|April 10th, 2005||#1|
UK White Flight - shown in a couple of reports
As with these reports they are already quite dated and probably well underestimate the numbers.
Where are their children & grandchildren going to run to, Australia, Eastern Europe?
The Sunday Times - Britain
April 10, 2005
Immigration rise increases segregation in British cities
WHITE and ethnic minority communities in some of Britain’s biggest cities are becoming increasingly segregated as a result of rising immigration, a report will say this week.
An increasingly mobile population means that white families are moving from Birmingham, Manchester and Bradford to be replaced by immigrants from Asia. The population of Pakistani origin in those cities has risen by between 45.8% and 52.8% in a decade.
The study, by the Migrationwatch think tank, is based on the official census figures for 1991 and 2001. Sir Andrew Green, chairman of Migrationwatch, said: “A major factor is the high rate of marriage to partners on the Indian subcontinent, which we estimate at 50-70%.
“This substantially increases the rate of household formation and certainly, in the first generation, the size of families.”
The report follows a study which showed that in the same period about 606,000 more people moved from London than arrived from elsewhere in the country while there was a net inflow of 726,000 immigrants to the capital.
...According to Migrationwatch, the areas showing the greatest absolute decline in white population were Manchester (a drop of 36,227 from a 1991 white population of 359,000), Birmingham (a drop of 67,161 from 766,000) and Bradford (a drop of 23,105 from 392,000).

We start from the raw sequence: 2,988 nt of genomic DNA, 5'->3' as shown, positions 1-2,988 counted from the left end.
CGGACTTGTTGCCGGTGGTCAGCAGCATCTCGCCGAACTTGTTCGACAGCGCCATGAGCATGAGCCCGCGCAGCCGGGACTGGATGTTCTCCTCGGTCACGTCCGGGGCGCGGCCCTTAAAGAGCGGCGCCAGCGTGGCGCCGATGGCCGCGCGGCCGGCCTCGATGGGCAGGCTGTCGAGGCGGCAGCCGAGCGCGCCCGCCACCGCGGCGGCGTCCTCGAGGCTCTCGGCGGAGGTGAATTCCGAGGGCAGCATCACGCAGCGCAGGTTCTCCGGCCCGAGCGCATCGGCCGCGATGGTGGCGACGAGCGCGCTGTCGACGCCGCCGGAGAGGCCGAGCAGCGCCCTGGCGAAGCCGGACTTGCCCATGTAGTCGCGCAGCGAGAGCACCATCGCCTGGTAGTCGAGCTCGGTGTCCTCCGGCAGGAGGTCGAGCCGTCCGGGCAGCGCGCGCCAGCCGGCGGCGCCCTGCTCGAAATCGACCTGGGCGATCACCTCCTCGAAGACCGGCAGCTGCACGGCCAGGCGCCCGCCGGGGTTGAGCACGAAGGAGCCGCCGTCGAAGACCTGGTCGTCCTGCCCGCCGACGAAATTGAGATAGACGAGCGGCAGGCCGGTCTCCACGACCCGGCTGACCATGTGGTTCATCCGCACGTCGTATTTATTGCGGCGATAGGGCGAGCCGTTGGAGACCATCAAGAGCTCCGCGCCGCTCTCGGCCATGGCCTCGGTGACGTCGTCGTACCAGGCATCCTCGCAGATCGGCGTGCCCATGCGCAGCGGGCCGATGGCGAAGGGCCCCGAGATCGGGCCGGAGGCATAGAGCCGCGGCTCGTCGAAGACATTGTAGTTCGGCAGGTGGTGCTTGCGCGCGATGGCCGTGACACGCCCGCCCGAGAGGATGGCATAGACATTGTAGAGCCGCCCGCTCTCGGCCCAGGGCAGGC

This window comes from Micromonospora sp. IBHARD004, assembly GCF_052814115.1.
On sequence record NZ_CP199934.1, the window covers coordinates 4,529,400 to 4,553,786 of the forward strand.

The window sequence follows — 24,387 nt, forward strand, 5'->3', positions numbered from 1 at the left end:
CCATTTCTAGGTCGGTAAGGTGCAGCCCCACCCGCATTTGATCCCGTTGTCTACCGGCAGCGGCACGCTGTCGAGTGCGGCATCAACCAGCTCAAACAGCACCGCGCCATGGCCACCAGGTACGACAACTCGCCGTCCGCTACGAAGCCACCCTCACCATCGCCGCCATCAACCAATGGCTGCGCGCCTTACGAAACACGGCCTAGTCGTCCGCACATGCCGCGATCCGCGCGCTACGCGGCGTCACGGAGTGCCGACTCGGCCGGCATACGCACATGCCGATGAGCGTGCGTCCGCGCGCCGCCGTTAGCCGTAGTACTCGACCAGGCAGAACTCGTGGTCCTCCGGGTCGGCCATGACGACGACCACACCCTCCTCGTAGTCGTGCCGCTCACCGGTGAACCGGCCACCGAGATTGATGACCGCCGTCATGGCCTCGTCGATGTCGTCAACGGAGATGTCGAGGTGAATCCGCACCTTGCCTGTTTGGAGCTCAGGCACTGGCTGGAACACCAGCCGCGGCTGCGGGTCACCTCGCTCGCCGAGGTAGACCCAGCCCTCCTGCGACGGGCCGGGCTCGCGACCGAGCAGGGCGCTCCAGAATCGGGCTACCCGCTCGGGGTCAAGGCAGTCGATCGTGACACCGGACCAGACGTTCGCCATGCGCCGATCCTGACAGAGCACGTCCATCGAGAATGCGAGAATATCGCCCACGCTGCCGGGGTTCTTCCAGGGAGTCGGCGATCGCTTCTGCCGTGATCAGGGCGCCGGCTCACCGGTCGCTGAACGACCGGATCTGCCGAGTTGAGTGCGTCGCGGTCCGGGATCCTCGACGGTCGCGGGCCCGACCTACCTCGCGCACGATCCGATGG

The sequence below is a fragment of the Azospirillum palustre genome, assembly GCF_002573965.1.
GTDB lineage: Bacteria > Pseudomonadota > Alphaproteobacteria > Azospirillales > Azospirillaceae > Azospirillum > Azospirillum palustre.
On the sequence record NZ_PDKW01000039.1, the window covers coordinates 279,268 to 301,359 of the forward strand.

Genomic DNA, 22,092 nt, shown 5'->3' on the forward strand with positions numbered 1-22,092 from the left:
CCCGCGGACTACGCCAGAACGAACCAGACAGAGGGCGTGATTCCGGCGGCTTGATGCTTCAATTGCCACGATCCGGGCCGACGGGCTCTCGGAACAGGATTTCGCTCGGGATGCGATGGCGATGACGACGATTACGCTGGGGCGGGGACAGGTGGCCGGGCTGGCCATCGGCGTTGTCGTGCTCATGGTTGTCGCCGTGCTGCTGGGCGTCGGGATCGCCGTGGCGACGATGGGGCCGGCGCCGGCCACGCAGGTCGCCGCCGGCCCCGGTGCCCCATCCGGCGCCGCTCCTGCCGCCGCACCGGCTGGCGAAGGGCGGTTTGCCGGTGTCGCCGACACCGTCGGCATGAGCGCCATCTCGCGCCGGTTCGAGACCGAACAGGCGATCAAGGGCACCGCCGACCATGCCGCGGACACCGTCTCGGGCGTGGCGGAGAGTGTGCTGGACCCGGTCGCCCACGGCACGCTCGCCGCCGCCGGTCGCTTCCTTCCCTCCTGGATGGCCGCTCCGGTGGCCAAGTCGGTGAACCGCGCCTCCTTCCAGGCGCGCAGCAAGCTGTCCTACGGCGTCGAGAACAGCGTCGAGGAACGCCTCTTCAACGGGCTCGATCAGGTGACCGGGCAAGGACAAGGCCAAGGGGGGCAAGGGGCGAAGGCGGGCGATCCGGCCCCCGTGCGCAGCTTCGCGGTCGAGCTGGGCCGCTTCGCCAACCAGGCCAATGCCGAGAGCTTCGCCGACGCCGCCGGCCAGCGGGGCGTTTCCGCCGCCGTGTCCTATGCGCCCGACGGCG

Birmingham has seen a rise in its ethnic population of 62,440 over the period between the two census studies, Bradford an increase of 24,160 and Manchester a rise of 16,168.
“A comparison of the 1991 and 2001 censuses shows that there is clear evidence of a link between the proportion of ethnic minorities in a particular area and the rate at which the white population has declined,” says Migrationwatch.
The report confirms a trend identified in a report from the London School of Economics last year. It found that in inner-city areas ethnic minorities were becoming isolated because the white population was moving out. However, the LSE academics concluded that in the country as a whole the spread of ethnic minorities to almost every local council area had led to greater integration.
The new Migrationwatch report says the ethnic mix of big cities is rapidly changing and that the significance of these changes was summed up by a government report last July.
“There are concerns about the speed at which newcomers can be accommodated,” said the government report. “The identity of the host community will be challenged and (people) need sufficient time to come to terms with and accommodate incoming groups, regardless of their ethnic origin.”
|April 10th, 2005||#2|
Compare this article at bottom of page in the same paper
This article doesnt seem to square with the white flight that the thread started with -- article below.. Deeds over words to researchers. I guess.
It's also one thing saying "I don't mind" and another having the experience of it.